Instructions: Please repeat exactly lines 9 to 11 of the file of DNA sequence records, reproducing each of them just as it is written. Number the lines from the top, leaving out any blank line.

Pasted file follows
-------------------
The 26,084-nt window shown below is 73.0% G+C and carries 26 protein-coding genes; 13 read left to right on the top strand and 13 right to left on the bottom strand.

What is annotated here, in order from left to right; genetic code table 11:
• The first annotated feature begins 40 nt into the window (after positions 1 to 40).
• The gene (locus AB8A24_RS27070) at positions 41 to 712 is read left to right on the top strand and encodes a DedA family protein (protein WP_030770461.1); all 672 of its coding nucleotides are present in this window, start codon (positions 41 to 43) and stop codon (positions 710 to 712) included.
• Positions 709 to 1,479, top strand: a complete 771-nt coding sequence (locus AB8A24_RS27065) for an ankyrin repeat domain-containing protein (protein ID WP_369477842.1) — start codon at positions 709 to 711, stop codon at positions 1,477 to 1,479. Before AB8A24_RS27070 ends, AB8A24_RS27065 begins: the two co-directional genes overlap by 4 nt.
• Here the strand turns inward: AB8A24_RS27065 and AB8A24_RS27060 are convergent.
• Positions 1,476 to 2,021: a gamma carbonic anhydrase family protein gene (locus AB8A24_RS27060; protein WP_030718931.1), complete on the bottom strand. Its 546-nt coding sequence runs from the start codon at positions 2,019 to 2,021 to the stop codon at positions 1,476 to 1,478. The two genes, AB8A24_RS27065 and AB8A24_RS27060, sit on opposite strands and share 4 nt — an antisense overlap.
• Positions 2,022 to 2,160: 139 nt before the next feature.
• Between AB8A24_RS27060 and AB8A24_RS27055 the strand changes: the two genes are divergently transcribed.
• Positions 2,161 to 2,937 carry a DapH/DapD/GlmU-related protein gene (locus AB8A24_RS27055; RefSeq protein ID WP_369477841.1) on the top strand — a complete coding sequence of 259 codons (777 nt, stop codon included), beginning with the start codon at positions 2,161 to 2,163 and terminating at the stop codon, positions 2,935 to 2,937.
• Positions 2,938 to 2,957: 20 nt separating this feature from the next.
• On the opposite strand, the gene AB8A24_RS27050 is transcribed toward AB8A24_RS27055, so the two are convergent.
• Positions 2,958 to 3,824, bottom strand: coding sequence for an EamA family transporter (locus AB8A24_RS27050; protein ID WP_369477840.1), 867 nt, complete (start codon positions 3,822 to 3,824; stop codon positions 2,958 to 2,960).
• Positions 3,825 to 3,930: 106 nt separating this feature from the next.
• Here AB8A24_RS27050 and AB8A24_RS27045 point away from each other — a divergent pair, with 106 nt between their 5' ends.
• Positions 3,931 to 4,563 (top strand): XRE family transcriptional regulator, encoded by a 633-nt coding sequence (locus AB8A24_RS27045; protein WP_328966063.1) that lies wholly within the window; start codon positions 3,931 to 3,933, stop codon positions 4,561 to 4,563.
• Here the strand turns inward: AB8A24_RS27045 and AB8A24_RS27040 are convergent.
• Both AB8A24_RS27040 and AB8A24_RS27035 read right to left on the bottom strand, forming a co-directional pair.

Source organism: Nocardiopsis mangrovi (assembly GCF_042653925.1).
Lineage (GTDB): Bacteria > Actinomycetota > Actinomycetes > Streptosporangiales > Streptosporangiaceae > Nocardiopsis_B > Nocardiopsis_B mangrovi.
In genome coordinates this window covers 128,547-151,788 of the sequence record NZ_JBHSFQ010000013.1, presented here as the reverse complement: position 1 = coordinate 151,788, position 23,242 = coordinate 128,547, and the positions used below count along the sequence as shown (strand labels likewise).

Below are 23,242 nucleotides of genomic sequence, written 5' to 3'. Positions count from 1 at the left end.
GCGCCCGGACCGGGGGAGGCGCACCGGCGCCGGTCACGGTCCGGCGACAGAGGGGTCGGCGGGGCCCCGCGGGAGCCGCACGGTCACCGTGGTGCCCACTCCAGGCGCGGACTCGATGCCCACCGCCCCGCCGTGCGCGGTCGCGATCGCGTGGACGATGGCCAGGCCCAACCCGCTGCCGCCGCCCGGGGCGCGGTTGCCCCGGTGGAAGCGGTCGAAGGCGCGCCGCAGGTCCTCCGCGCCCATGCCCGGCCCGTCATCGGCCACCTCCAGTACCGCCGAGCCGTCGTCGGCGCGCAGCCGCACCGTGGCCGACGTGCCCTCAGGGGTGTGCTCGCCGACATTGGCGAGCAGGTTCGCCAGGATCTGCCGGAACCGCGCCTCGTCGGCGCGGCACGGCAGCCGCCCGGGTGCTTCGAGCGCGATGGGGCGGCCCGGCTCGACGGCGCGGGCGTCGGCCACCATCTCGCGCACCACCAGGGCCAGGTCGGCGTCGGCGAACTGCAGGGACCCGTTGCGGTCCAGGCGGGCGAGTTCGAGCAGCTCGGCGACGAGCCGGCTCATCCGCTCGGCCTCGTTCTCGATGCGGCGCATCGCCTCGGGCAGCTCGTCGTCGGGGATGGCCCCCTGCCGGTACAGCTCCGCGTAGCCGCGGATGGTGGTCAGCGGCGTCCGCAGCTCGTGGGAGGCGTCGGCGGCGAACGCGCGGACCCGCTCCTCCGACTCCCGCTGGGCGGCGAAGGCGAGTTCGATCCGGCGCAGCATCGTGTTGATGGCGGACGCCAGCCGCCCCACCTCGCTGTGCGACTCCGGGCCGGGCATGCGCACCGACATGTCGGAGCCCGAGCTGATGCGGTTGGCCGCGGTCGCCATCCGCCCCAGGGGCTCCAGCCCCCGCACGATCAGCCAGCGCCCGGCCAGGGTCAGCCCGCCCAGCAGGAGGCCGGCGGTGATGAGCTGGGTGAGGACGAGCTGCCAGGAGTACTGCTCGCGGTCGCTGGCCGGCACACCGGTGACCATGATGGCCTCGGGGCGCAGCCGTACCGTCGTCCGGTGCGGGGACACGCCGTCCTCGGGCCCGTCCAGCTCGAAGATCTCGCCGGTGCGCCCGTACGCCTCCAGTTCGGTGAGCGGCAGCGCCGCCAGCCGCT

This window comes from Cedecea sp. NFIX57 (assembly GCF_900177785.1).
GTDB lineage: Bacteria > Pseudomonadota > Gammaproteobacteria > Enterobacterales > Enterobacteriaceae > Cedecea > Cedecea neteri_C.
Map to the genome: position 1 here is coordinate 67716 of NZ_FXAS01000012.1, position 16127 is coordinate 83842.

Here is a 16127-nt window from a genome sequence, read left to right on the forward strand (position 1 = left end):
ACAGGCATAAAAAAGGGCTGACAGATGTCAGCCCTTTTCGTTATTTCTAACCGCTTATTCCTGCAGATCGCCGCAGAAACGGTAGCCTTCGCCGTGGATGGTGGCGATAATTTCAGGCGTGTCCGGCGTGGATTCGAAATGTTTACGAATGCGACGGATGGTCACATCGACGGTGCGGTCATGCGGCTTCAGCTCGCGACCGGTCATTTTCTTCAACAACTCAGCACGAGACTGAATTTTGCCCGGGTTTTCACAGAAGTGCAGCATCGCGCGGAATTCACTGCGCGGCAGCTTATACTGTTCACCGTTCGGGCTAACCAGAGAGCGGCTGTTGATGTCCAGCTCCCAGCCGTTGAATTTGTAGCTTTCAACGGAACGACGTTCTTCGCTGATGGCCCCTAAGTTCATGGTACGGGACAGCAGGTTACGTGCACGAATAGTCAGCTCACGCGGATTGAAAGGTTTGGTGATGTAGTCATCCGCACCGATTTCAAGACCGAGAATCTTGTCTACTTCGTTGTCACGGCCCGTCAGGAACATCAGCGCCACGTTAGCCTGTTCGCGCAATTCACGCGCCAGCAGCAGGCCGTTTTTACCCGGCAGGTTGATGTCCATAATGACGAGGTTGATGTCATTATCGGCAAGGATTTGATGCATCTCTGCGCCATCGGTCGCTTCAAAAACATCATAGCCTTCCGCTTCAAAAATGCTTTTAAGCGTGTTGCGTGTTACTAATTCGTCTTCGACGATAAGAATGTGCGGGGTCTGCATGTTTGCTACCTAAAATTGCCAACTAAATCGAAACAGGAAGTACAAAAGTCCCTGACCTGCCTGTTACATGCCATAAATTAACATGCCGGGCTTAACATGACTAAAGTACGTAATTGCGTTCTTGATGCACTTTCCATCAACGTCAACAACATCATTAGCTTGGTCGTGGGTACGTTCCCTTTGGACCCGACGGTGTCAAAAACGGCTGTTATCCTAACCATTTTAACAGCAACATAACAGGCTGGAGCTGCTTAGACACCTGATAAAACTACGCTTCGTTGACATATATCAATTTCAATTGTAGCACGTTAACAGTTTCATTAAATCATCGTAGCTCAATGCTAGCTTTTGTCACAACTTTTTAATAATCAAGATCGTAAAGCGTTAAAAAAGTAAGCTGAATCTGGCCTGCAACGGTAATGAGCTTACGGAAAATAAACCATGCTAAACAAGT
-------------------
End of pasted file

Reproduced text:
• Between AB8A24_RS27060 and AB8A24_RS27055 the strand changes: the two genes are divergently transcribed.
• Positions 2,161 to 2,937 carry a DapH/DapD/GlmU-related protein gene (locus AB8A24_RS27055; RefSeq protein ID WP_369477841.1) on the top strand — a complete coding sequence of 259 codons (777 nt, stop codon included), beginning with the start codon at positions 2,161 to 2,163 and terminating at the stop codon, positions 2,935 to 2,937.
• Positions 2,938 to 2,957: 20 nt separating this feature from the next.